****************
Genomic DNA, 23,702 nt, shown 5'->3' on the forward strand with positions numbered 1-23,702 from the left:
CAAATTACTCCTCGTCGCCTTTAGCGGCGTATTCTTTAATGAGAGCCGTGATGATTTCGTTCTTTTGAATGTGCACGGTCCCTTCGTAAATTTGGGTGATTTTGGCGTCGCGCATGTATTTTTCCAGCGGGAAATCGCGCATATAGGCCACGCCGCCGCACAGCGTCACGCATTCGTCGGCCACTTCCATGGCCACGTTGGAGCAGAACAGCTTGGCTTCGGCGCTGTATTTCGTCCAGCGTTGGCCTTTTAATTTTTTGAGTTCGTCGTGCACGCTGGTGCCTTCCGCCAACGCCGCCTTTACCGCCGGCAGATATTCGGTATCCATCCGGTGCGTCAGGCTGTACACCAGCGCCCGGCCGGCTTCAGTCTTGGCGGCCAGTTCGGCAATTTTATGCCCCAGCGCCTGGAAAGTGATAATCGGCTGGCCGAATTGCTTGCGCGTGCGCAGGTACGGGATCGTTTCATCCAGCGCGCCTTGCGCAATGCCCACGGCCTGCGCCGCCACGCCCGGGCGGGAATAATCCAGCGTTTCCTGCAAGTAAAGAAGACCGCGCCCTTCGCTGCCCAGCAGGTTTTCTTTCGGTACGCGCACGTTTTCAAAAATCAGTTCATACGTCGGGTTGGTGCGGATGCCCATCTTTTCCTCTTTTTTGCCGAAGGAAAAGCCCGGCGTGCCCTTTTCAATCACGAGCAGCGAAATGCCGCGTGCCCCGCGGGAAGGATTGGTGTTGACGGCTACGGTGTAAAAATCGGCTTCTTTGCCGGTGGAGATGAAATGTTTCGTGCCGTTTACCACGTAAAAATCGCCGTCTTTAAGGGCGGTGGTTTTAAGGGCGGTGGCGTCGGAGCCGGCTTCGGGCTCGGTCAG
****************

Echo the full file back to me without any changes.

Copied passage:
Genomic DNA, 23,702 nt, shown 5'->3' on the forward strand with positions numbered 1-23,702 from the left:
CAAATTACTCCTCGTCGCCTTTAGCGGCGTATTCTTTAATGAGAGCCGTGATGATTTCGTTCTTTTGAATGTGCACGGTCCCTTCGTAAATTTGGGTGATTTTGGCGTCGCGCATGTATTTTTCCAGCGGGAAATCGCGCATATAGGCCACGCCGCCGCACAGCGTCACGCATTCGTCGGCCACTTCCATGGCCACGTTGGAGCAGAACAGCTTGGCTTCGGCGCTGTATTTCGTCCAGCGTTGGCCTTTTAATTTTTTGAGTTCGTCGTGCACGCTGGTGCCTTCCGCCAACGCCGCCTTTACCGCCGGCAGATATTCGGTATCCATCCGGTGCGTCAGGCTGTACACCAGCGCCCGGCCGGCTTCAGTCTTGGCGGCCAGTTCGGCAATTTTATGCCCCAGCGCCTGGAAAGTGATAATCGGCTGGCCGAATTGCTTGCGCGTGCGCAGGTACGGGATCGTTTCATCCAGCGCGCCTTGCGCAATGCCCACGGCCTGCGCCGCCACGCCCGGGCGGGAATAATCCAGCGTTTCCTGCAAGTAAAGAAGACCGCGCCCTTCGCTGCCCAGCAGGTTTTCTTTCGGTACGCGCACGTTTTCAAAAATCAGTTCATACGTCGGGTTGGTGCGGATGCCCATCTTTTCCTCTTTTTTGCCGAAGGAAAAGCCCGGCGTGCCCTTTTCAATCACGAGCAGCGAAATGCCGCGTGCCCCGCGGGAAGGATTGGTGTTGACGGCTACGGTGTAAAAATCGGCTTCTTTGCCGGTGGAGATGAAATGTTTCGTGCCGTTTACCACGTAAAAATCGCCGTCTTTAAGGGCGGTGGTTTTAAGGGCGGTGGCGTCGGAGCCGGCTTCGGGCTCGGTCAG